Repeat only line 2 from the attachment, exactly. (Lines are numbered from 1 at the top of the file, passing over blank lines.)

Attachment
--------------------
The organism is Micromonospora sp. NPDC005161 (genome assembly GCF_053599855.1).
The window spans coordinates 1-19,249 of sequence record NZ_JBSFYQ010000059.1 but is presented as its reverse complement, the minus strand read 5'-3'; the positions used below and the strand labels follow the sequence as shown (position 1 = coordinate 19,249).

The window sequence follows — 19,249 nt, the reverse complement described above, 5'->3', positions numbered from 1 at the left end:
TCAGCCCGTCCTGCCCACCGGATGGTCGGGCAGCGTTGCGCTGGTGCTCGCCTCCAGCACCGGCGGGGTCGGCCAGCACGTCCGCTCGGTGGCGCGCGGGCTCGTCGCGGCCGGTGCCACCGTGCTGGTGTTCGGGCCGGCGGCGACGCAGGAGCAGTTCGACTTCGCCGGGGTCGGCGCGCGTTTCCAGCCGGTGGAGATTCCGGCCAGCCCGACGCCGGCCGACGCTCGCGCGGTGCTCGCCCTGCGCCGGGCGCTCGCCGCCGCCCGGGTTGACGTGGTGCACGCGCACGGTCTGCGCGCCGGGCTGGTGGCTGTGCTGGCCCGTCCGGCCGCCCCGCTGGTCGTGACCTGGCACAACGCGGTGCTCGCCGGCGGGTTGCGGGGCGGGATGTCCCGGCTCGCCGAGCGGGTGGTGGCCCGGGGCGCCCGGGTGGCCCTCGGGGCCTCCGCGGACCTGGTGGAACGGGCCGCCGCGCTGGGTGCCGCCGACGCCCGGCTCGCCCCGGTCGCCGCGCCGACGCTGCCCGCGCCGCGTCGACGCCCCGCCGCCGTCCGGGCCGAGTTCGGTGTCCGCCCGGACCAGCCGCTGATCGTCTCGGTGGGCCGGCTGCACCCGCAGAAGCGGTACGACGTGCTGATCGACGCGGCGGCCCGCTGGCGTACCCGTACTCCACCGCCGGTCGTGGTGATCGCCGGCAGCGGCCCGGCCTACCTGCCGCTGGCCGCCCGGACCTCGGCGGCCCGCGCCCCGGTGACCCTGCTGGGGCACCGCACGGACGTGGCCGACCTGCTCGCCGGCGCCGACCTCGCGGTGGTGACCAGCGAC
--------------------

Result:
The window spans coordinates 1-19,249 of sequence record NZ_JBSFYQ010000059.1 but is presented as its reverse complement, the minus strand read 5'-3'; the positions used below and the strand labels follow the sequence as shown (position 1 = coordinate 19,249).